Primary schools build over playgrounds to accommodate rising pupil numbers

The Telegraph is reporting that hundreds of primary schools are building over playgrounds and playing fields in order to accommodate growing numbers of pupils…

Play areas are being cut back at schools across the country as local authorities build additional classroom space to cope with an increasing demand for school places, a study shows.

Campaigners said the research showed that government measures to protect playing fields were failing to stop schools building over outdoor areas.

They argue that having time and space to play improves the physical and mental health of children, as well as helping them mix with other pupils and develop their imagination and creativity.

A study by the TES found that one in three primary schools (35 per cent) increasing the number of places for pupils, is cutting back on outdoor space.

Existing playgrounds and playing fields will remain the same size at 54 per cent of schools taking on more pupils – meaning the existing space will have to accommodate more children.

Only 11 per cent of schools said they were able to accommodate more pupils while increasing the size of existing playing areas.

The rise in the number of children in primary schools over recent years has been due an increasing birth rate and the effects of an influx of migrants in some areas.

The TES surveyed 957 schools expanding their number of places, at 82 local authorities.

Of those, 335 are reducing the amount of outdoor space, 520 are taking on more children without changing the size of play areas, while 102 are increasing space…

Juno Hollyhock, executive director of Learning through Landscapes, an outdoor learning and play charity said the Government should be more actively telling schools to find other ways of increasing their classroom space such as building upwards, rather than than using play areas…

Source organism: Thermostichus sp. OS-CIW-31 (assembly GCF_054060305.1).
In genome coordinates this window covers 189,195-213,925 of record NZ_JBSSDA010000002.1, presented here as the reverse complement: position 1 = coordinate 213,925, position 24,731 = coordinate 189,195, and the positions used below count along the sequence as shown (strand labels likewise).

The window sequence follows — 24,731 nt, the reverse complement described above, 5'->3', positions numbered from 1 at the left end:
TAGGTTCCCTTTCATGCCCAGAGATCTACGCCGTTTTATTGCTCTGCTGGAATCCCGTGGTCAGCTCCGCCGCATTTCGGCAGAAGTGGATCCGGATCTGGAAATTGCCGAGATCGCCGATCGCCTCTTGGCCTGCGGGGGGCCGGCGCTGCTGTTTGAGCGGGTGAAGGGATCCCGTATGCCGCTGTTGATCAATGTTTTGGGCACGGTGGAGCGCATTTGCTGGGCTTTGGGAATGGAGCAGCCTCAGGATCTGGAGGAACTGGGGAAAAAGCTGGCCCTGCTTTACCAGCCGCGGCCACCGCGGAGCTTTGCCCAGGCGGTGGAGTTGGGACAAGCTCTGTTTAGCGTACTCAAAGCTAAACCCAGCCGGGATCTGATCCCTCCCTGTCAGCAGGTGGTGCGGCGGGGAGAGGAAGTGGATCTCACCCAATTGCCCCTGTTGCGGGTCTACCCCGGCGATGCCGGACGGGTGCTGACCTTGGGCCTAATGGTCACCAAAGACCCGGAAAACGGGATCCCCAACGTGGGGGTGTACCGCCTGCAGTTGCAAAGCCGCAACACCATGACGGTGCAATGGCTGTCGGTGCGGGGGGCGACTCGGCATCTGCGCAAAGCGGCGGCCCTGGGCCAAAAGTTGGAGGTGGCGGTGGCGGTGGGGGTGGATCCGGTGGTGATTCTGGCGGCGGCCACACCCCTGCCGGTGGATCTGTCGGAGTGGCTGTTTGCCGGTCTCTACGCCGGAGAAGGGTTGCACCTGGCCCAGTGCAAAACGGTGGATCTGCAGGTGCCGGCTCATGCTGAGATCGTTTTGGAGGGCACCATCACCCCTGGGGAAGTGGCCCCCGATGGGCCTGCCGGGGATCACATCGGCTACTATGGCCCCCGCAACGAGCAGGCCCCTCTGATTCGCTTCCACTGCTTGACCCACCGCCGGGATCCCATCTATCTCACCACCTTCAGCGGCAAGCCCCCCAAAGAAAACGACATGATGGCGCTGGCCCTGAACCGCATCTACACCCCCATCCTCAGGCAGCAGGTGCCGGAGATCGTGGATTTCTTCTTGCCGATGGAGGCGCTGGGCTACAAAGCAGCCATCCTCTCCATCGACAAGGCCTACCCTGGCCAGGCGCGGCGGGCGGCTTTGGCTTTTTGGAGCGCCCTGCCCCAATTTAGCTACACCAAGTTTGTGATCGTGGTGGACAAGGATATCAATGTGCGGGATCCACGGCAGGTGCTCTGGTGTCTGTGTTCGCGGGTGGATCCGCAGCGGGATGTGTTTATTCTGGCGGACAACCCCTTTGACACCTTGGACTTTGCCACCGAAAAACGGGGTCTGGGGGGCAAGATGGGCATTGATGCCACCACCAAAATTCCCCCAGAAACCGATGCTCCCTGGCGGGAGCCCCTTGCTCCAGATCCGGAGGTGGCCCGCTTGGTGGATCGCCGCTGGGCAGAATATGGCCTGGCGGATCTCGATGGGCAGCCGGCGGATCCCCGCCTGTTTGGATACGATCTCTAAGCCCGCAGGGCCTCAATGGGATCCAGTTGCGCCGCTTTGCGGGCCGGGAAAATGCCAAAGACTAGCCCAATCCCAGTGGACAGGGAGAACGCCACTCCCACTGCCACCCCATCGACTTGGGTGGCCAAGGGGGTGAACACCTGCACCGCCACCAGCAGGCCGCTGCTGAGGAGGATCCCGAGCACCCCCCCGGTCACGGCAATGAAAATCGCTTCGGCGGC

A spokesman for the Department for Education said ministers had introduced “tough new laws” to ensure that the department had to give permission for classrooms to be built on playing fields…

More at: Primary schools build over playgrounds to accommodate rising pupil numbers


It is no doubt inevitable that if primary schools need to accommodate more pupils they will have to create extra classroom space and this will in turn normally mean losing outdoor space. but what about the idea of building upwards? How viable is that? Have a look at this guest post from last year:

Guest post: How we solved a problem of insufficient teaching space at a London primary school

How has your/your child’s school managed expansion? Please share in the comments or via Twitter…


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Categories: Primary.


  1. andylutwyche

    SchoolsImprove I’m afraid that anything the govt say about sport and school places must be taken with a bucket full of salt #theydonotcare

  2. andylutwyche

    SchoolsImprove Free schools are being set up in buildings that also have no/minimal play areas, as are new academies. Govt not bothered

  3. samflatman

    SchoolsImprove I don’t see why we can’t build upwards rather than over our vital outdoor play spaces ?

  4. garrodt

    SchoolsImprove MumsnetTowers NUTonline educationgovuk NASUWT Gove & Tory’s school plans,next cold damp porta-cabins,Nissan huts ?

  5. As per my comments regarding the story of March 6th
    “”, size of
    playground/playing field is less important than what a school actually does
    with it.
    Sports need a certain amount of space or they simply
    can’t function but good play can still take place within very limited
    Yes, if a school has a lovely big field it can always
    be put to good play use by those who know how, but it isn’t essential. Look at
    Victoria Park primary in inner-city Bristol, where 470 children have next to no
    outdoor space at all, yet the play offer, and the subsequent behavioural
    and developmental benefits they all accrue, are remarkable and
    certainly far better than many primary schools nearby with much bigger
    playgrounds/fields to offer the pupils.
    I find that most of the schools I visit typically have
    an overconfident, misjudged opinion of their outdoor play offer, which
    only lasts up until OPAL audits them and shows them where
    they’re going wrong.
    Most primary schools are appallingly bad at making use
    of this vital learning and health asset, which is probably why it is so
    tempting for LAs to build over. 
    This year alone, several “Outstanding” rated
    OPAL schools have lost sizeable chunks of their outdoor play space because the
    LA wants to expand on the site. Why? Because they are known to be great places
    for children to learn, both inside and outside the classroom.
    The schools simply readjust (and enhance) their play
    offer to fit the new reduced space, once the building works are finished.
    Size isn’t everything….

  6. bombaybadboy79

    SchoolsImprove more rapid home expansion with little regard for the overall infrastructure of schools/doctors/hospital & other emergency

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